2. Many people today embrace “Keswick theology” as held by the Keswick Convention’s first generation. The link you give is an example of a modern proponent of Keswick theology. And that’s what I’m arguing against.

  5. BJG says:

    Thank you for the clarification! I appreciate the research you’ve done in this area. God bless,

  6. Peter Collier says:

    Hi Andy

    I was amongst those who raised some concerns about one of the original posts ( and I’m grateful for this clarification – much appreciated.


    PS I’ll be there next week and am looking forward to hearing Don Carson speak.

  7. Just finished the Keswick @ Portstewart Convention (North of Ireland). Derek Thomas (Reformed Theological Seminary, Jackson) on Ruth. Brilliant.

  8. bpo projects says:

    Hi This is James bond there are so many jobs faculties here only for fresher is also apply same job so pleas do fast
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  9. John says:

    Spam filter broke? Always disliked Havargal hymns. Now I know why.

  10. JST says:


    (1) Can you comment on the “Exchanged Life” Movement? What about Watchman Nee (e.g., The Normal Christian Life)? Do you place these within “Keswick Theology”? My experience with them would place them both well within a “Keswick” view of sanctification, but I don’t see them discussed much or know whether they have any historical connection. I understand Nee may have had contact with some of the Keswick promoters. Nee’s books are widely read, but I have not seen them categorized.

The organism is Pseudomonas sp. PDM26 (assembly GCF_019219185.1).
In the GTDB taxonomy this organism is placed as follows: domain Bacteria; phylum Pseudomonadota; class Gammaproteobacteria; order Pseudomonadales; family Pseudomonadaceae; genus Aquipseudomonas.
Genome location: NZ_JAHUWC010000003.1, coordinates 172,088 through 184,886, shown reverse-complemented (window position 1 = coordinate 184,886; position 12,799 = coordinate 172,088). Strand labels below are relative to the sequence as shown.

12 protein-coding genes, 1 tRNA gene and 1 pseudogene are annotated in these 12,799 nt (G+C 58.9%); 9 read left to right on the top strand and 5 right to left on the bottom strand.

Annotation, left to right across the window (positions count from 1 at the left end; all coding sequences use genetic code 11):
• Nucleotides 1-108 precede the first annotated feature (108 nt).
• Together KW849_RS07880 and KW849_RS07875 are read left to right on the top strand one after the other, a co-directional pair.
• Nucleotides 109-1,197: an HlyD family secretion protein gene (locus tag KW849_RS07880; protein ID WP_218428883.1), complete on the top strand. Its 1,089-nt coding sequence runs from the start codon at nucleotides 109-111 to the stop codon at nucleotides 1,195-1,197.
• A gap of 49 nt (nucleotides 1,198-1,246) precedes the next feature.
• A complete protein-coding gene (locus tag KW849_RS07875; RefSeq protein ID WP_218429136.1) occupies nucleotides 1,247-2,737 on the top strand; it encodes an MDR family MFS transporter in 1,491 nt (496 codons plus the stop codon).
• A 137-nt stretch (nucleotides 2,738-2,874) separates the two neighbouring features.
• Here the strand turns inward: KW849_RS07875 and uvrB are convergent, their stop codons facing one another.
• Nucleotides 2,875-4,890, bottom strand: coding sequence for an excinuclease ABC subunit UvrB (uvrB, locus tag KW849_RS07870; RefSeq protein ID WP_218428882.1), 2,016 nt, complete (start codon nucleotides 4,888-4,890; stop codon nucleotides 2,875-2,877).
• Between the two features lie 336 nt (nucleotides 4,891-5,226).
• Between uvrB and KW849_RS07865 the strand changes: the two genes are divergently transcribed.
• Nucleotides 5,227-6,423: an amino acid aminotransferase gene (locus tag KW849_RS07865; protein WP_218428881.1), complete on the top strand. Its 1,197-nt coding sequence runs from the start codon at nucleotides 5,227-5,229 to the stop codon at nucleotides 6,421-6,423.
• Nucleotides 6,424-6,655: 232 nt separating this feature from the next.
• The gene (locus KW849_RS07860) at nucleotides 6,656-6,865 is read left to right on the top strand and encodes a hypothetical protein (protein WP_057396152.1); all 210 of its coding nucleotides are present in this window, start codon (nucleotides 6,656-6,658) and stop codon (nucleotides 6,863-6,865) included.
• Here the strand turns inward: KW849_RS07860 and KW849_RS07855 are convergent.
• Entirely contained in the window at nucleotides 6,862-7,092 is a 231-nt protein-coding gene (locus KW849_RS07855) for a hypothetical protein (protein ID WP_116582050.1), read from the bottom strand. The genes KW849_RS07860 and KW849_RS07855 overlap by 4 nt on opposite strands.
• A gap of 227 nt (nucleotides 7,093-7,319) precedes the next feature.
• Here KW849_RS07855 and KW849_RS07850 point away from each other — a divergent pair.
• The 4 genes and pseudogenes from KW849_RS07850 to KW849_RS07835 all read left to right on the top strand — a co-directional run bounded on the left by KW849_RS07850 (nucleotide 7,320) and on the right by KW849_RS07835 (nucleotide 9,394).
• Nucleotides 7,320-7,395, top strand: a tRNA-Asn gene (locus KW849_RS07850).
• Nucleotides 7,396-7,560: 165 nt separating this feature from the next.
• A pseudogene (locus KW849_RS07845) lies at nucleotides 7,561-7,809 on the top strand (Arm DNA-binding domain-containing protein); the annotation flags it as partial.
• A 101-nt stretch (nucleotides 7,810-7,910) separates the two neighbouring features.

(2) Would you agree that the old Keswick view (or at least the “Exchanged Life”/Watchman Nee view, if one and the same) is commendable inasmuch as it seeks to give people a lot of biblical content about what actually takes place when a person is saved (crucified with Christ, buried, raised…)? It seems to be an attempt to give full weight to the radical and amazing things that were accomplished by the cross and which actually occur at salvation… which, it is supposed, should by their power have very radical results in sanctification…?

    In my experience, the Keswick/Exchanged/Nee model seeks to give the accomplished work of Jesus on the cross a high place, but actually results in a situation where an individual is in the cockpit by himself, struggling to “tap in” to the deeper truth of the cross, and hating himself for failing to consistently live “tapped in”, which he thinks he ought to be able to do. Good biblical teaching will engender a hatred of sin, but also a throwing of oneself on God for the sanctification we can’t even bring about in our own lives… not leave people trying to manage the experience by learning a “way” or self-actualize their position in Christ.

  11. Andy Naselli says: